2020-2021 Catalog 
    
    Jul 12, 2020  
2020-2021 Catalog

PHI 122 - Science, Religion and Philosophy


Description: Exploration of science, religion, and philosophy through historic and contemporary times. Examination of the goals and methods of these disciplines with special emphasis on their interactions and mutual influences. Accent on the Western traditions, with references to others as appropriate.

Prerequisites: Reading Proficiency

Credits: 3
Lecture: 3
Course Content:
  1. Science, religion, and philosophic inquiry in the West
  2. History of major tendencies and key people in ancient times, the Medieval period, the Renaissance, and the Enlightenment
  3. The myth of the Judaic-Christian tradition
  4. Islamic, Indian, and Chinese approaches to science, religion, and philosophy
  5. Survey of current issues (i.e., Chaos Theory, Big Bang, Morphic Resonance)
  6. Re-evaluating a sense of the disciplines and options for interaction: conflict, complementarity, parallelness

Learning Outcomes:
  1. Identify and define key terms and concepts, and explain their significance in historical contexts. (1-5)
  2. Articulate differences and similarities of the scientific, religious, and philosophical approaches to enduring human questions: (1,2,5)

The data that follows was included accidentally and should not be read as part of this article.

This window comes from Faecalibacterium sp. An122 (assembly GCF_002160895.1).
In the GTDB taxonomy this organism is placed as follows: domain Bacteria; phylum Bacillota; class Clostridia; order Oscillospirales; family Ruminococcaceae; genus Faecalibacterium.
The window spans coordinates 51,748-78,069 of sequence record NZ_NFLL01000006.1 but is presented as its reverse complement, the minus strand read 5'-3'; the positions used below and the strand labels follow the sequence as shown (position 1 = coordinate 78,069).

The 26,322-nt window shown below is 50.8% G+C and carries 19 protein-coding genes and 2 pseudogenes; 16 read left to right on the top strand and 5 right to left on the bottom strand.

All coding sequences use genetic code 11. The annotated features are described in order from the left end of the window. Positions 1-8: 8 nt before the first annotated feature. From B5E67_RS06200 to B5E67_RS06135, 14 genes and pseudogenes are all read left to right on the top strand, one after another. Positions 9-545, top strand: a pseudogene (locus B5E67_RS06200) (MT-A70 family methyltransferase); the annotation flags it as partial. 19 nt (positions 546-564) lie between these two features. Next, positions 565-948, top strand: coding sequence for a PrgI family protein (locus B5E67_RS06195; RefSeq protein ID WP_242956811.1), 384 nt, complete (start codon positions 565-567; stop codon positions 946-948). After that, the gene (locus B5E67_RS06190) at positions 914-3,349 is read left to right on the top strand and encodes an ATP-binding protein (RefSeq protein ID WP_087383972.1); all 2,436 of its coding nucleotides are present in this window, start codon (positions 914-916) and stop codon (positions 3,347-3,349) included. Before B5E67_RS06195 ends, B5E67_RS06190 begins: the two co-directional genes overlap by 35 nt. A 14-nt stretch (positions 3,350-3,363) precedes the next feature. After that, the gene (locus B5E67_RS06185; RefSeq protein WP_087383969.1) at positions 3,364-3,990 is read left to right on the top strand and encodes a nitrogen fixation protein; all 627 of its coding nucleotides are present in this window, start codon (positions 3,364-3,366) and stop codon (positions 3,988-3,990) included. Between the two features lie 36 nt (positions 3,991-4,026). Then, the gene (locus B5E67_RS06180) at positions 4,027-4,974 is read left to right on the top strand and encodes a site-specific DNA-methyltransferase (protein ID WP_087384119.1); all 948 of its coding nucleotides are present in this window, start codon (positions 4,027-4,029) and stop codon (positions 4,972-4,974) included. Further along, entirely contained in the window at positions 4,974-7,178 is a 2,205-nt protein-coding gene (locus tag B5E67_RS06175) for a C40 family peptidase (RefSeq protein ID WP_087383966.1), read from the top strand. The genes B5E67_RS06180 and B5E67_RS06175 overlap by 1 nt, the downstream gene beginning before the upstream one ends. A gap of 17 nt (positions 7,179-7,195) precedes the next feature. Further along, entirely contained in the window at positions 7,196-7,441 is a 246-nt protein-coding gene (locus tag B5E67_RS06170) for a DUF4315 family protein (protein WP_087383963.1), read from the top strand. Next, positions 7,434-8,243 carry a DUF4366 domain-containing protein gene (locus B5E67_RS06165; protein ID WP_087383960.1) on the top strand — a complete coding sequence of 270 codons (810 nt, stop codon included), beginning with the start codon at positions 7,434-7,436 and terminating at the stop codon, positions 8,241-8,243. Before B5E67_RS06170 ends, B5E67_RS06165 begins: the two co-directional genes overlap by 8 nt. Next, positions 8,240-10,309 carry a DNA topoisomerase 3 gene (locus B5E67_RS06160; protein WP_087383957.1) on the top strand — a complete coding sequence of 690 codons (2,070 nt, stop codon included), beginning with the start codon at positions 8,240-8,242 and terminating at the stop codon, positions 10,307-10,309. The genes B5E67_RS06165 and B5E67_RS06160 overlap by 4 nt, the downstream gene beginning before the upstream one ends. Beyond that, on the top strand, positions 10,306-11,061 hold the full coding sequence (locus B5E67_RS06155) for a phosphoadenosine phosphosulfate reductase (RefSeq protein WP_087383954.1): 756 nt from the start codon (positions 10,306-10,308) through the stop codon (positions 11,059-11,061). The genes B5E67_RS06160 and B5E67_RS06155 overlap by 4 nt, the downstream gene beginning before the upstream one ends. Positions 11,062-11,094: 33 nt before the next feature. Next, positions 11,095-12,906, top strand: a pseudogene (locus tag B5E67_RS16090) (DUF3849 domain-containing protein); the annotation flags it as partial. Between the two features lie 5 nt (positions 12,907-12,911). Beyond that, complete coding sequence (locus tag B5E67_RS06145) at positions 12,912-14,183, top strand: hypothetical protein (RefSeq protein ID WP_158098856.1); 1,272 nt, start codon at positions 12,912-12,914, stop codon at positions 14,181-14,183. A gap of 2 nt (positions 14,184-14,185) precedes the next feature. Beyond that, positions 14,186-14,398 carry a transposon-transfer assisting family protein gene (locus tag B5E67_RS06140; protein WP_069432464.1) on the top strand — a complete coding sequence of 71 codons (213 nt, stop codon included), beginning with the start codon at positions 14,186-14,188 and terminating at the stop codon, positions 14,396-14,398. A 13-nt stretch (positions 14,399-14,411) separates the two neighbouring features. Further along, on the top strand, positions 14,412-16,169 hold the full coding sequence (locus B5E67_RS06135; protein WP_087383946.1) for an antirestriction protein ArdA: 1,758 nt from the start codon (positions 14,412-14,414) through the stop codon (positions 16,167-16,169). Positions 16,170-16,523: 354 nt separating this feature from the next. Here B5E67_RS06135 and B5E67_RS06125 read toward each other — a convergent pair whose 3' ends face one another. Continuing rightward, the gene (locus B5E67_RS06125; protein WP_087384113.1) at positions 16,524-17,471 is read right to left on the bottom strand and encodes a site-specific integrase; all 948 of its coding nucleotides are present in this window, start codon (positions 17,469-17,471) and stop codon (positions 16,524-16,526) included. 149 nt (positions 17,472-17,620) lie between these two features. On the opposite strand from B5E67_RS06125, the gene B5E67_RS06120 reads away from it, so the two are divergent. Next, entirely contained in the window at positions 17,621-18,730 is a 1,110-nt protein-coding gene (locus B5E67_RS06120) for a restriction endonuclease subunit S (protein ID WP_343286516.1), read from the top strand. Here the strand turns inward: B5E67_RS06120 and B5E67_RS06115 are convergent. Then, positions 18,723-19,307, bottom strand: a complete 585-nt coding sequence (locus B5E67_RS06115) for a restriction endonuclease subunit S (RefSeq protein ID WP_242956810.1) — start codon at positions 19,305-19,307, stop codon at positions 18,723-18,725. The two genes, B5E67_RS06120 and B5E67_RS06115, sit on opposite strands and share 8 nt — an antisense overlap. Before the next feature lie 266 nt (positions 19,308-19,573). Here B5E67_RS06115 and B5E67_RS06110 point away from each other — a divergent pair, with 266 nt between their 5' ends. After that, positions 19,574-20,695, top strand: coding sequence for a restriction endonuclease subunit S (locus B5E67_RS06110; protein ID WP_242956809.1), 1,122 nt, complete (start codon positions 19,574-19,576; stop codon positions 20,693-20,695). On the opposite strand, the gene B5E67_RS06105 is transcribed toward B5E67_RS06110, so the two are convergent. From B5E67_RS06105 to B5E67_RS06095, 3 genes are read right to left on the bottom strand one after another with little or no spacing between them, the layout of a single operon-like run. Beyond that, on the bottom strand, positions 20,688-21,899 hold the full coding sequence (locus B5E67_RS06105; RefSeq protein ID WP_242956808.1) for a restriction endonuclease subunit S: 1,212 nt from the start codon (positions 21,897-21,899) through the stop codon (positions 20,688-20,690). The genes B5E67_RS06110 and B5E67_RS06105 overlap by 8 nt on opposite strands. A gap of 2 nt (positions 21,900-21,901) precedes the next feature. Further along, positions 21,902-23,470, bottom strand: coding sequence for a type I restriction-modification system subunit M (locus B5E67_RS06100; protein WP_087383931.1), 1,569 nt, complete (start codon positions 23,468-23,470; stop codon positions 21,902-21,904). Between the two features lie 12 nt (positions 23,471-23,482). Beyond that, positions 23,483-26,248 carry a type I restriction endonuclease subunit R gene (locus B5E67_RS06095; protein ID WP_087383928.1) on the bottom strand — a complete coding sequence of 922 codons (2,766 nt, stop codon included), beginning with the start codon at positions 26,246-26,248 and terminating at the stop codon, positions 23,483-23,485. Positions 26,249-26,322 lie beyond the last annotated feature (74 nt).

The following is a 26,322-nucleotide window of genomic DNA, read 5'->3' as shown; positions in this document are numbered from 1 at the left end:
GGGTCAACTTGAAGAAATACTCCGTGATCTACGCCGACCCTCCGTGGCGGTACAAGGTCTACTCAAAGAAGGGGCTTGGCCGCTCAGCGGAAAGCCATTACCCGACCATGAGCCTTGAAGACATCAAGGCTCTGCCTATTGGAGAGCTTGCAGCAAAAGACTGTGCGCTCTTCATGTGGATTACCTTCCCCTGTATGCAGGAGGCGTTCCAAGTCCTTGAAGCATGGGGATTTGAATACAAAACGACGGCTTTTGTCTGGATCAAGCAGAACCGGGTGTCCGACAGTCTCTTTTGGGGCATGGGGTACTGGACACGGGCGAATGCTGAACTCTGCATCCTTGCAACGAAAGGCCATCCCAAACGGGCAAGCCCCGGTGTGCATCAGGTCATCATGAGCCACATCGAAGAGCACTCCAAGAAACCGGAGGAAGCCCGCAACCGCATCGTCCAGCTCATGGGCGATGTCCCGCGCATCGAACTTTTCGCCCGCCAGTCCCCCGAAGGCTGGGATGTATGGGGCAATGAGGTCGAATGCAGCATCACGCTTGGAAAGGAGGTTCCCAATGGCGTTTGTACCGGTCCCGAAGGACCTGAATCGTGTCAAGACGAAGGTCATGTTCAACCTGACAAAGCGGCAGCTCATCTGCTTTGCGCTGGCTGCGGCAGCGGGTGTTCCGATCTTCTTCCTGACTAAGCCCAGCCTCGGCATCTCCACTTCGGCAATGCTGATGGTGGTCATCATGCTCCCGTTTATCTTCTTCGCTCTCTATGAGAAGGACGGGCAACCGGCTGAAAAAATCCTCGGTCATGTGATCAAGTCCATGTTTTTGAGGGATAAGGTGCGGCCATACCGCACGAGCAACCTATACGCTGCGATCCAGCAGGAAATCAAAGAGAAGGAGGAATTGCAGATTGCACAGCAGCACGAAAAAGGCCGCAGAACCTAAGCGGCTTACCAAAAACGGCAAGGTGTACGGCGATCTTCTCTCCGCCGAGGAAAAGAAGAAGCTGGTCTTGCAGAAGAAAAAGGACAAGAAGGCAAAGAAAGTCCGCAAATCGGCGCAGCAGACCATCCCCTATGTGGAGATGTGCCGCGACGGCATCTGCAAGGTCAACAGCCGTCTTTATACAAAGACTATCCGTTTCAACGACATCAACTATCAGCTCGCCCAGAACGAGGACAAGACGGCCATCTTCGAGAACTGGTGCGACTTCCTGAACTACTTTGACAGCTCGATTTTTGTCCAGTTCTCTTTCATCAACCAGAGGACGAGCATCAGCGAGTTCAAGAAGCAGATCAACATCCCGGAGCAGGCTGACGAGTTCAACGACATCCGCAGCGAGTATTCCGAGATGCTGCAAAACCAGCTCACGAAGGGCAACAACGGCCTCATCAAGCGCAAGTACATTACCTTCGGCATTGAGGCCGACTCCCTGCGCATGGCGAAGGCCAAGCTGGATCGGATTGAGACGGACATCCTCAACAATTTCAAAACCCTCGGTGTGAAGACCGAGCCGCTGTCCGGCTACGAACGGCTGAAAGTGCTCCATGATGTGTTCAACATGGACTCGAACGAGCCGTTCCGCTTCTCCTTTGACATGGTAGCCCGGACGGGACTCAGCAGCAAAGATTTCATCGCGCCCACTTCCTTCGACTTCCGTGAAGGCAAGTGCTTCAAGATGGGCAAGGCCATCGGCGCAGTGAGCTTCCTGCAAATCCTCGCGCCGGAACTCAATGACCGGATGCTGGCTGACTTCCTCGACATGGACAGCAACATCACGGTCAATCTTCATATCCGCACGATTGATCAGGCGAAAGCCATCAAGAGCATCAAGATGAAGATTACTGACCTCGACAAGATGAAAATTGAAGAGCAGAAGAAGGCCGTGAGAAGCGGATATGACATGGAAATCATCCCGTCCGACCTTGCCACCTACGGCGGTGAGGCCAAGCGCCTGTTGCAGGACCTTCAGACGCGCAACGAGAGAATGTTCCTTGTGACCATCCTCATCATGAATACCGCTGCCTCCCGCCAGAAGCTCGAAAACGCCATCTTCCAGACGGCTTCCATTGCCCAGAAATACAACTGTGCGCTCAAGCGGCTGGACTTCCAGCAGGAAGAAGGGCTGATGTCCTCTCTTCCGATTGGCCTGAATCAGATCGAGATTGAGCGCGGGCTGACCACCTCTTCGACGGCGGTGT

1. humans in the cosmos
    2. how and why the universe functions
    3. ethics
  3. Analyze influences, including historical, cultural, spiritual, political and economic factors, as they affect development of the matter. (1-5) 
  4. Describe differences and similarities of methods, goals, and language in the three areas of study. (1,5,6) 
  5. Identify the key thinkers and describe the debates within each area under study and compare and critique their contributions. (3-5)
  6. Describe the implications of the myth of the Judiac-Christian tradition. (3) 
  7. Compare Eastern and Western approaches to science, religion, and philosophy. (2-4) 
  8. Identify and analyze the implications of various scientific, religious, and philosophical positions on Western thought and one's personal life. (1-6) 
  9. Apply philosophical perspectives to the assessment of issues and readings. (5,6) 
  10. Describe competing paradigms and explain how they may sometimes conflict and sometimes be compatible or complementary. (1-4) 
  11. Formulate and support reasonable personal positions on issues relevant to the options for interaction: conflict, complementarity, parallelness. (3-6) 
  12. Engage in dialectical discussions that exhibit evidence of intellectual curiosity and scholarship. (1-6)